EDITOR’S NOTE: This story is part of a series commemorating the 100th anniversary of the current Corn Palace building, which opened in 1921.
How did Mitchell apparently run out of animal crackers in 1926? And what did the Corn Palace have to do with it?
That ties back to Aileen Stanley, one of the most popular singers of the 1920s and her appearance at the Corn Palace Festival in that year. Stanley was one of the featured performers during the week-long festival.
According to a report in the Mitchell Evening Republican on Sept. 29, 1926, Stanley sang a tune called “Animal Crackers” during a show two nights prior. In the song, “she told of her passion for this particular confection.”
“Lions, tigers, camels, polar bears, they’re all the same, Miss Stanley sang,” the newspaper wrote. “She loves them all and eats them all.”
And her audience took Stanley and her lyrics literally. By the next morning, there was a “flood of animal crackers” at the Widmann Hotel, where she was staying during her time in Mitchell, which continued throughout the day.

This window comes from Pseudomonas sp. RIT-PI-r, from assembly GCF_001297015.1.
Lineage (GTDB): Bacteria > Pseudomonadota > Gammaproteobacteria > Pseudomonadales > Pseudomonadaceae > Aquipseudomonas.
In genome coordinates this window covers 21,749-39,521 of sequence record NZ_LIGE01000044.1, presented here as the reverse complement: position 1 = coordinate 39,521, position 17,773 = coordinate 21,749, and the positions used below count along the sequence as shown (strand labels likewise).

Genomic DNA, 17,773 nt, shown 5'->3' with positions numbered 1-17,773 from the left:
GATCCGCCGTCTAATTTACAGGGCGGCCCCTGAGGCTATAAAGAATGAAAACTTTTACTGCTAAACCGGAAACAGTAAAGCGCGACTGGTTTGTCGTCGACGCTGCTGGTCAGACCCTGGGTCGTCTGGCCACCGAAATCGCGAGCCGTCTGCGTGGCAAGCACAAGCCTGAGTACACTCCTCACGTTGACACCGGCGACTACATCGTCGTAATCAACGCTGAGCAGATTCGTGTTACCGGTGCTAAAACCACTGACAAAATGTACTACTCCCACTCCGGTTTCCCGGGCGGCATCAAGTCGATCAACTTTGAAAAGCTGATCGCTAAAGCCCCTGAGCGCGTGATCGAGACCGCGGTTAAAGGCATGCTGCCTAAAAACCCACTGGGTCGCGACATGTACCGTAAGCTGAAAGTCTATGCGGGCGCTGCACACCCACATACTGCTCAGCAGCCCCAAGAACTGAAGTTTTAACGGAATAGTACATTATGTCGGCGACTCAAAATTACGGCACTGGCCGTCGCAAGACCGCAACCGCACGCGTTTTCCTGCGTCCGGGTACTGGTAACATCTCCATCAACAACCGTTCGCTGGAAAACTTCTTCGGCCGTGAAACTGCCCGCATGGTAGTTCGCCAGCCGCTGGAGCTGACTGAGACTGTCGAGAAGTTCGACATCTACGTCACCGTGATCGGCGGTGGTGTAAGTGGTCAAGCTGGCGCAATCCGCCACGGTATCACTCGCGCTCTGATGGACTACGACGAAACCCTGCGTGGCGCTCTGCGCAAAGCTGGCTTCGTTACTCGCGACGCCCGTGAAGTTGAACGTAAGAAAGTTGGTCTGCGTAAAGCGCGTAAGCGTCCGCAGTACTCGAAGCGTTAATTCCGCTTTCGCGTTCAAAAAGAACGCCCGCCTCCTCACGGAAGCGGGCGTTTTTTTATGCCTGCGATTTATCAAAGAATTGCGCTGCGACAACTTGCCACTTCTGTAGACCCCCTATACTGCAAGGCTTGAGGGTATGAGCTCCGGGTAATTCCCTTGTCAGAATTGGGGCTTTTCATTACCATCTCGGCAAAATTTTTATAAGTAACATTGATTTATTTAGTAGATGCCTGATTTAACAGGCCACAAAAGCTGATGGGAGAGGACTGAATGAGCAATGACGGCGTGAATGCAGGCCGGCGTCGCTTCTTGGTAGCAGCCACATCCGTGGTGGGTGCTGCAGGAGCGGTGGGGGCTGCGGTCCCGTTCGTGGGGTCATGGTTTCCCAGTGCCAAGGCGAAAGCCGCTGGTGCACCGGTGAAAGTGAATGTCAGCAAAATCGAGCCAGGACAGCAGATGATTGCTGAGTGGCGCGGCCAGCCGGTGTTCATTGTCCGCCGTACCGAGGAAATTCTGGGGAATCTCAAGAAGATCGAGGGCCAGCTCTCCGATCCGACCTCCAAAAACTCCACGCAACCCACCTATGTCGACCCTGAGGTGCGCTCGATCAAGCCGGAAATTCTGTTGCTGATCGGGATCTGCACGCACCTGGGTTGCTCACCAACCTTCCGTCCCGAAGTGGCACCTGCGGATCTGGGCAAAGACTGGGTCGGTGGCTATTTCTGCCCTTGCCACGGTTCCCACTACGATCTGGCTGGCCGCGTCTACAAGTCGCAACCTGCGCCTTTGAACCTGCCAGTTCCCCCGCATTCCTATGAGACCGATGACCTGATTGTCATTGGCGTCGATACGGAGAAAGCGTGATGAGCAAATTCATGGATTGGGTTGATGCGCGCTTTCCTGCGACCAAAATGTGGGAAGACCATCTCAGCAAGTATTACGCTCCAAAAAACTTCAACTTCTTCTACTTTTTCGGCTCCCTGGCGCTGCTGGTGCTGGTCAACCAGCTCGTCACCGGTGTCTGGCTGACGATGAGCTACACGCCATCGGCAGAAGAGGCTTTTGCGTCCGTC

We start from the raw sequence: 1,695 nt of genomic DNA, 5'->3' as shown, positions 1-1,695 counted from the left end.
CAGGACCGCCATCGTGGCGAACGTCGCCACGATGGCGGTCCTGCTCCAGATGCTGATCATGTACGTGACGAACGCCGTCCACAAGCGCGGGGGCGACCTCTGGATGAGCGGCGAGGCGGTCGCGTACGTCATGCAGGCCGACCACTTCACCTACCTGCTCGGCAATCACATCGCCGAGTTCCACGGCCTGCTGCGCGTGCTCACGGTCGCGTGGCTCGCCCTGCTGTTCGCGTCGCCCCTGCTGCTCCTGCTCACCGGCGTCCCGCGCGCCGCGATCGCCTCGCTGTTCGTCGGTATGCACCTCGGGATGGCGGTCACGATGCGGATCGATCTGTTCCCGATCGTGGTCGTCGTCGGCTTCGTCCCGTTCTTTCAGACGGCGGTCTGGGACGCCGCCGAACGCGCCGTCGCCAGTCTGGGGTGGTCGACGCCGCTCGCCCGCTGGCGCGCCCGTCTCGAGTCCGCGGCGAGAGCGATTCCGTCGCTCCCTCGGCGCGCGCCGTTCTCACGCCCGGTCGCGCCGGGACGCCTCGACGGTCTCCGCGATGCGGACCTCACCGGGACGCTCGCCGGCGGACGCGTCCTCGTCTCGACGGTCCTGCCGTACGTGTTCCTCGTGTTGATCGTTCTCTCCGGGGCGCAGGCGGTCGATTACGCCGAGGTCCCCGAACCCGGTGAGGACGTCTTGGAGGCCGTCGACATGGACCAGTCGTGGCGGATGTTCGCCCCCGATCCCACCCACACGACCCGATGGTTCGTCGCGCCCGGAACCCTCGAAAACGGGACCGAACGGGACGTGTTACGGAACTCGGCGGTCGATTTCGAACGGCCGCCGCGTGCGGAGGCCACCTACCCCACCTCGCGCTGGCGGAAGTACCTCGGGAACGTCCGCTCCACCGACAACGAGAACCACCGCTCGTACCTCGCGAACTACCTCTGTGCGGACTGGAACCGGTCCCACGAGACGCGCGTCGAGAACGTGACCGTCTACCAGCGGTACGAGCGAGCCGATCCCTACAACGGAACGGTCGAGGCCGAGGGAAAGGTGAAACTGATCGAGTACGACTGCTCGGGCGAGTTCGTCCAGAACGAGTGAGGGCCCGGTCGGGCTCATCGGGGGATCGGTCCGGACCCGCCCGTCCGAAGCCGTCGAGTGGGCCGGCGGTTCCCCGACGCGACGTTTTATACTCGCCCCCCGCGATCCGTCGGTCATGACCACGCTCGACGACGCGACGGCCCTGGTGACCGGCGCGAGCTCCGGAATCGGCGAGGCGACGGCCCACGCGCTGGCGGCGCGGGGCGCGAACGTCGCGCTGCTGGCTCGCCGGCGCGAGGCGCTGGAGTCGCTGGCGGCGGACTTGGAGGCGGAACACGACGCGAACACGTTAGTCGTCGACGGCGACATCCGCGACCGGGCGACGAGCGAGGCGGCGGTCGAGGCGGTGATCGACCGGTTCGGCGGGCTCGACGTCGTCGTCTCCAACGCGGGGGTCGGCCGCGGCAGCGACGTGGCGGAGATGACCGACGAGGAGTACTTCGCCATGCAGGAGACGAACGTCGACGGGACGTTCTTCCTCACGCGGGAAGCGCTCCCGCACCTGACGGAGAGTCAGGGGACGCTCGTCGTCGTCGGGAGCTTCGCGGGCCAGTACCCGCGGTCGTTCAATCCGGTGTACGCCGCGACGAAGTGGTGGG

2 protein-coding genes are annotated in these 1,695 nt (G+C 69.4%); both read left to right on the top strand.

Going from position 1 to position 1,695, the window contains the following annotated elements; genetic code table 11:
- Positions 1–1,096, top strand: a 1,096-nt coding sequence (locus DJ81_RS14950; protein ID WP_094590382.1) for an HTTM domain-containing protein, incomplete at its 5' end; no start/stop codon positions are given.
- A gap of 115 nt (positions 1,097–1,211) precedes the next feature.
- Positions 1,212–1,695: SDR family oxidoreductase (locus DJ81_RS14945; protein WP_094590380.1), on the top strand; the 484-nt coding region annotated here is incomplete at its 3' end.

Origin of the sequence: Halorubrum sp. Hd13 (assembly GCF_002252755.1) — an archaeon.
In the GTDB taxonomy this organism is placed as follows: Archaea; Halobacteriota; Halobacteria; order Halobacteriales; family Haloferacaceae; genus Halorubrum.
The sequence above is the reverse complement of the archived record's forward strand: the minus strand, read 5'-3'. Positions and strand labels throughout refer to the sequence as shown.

“By Tuesday evening, there was hardly an animal cracker left in town, except of course in Miss Stanley’s room,” the newspaper wrote.
Stanley said she believed she had every animal cracker in Mitchell at the hotel, which was located at the corner of First Avenue and Main Street. A box of animal crackers cost 5 to 10 cents at the time.
Stanley was famous for her comedienne and vaudeville singing and for the number of victrola records she had made, which fit the namesake machine which had a turntable and an amplifying horn tucked away inside a wooden cabinet.
So Stanley likely had fun with the crackers showing up at her door. Regardless, her time in Mitchell was in stark contrast to her previous destination: she had finished a week-long engagement in London.
When she returned to the U.S., Mitchell was the animal cracker stop. It was fitting for the woman known as “The Girl with the Personality.”
“Now this clever entertainer is wondering just what to do with the suddenly acquired menagerie,” the news story said.
This story was published with the research assistance of the Carnegie Resource Center in Mitchell, located at 119 W. Third Ave.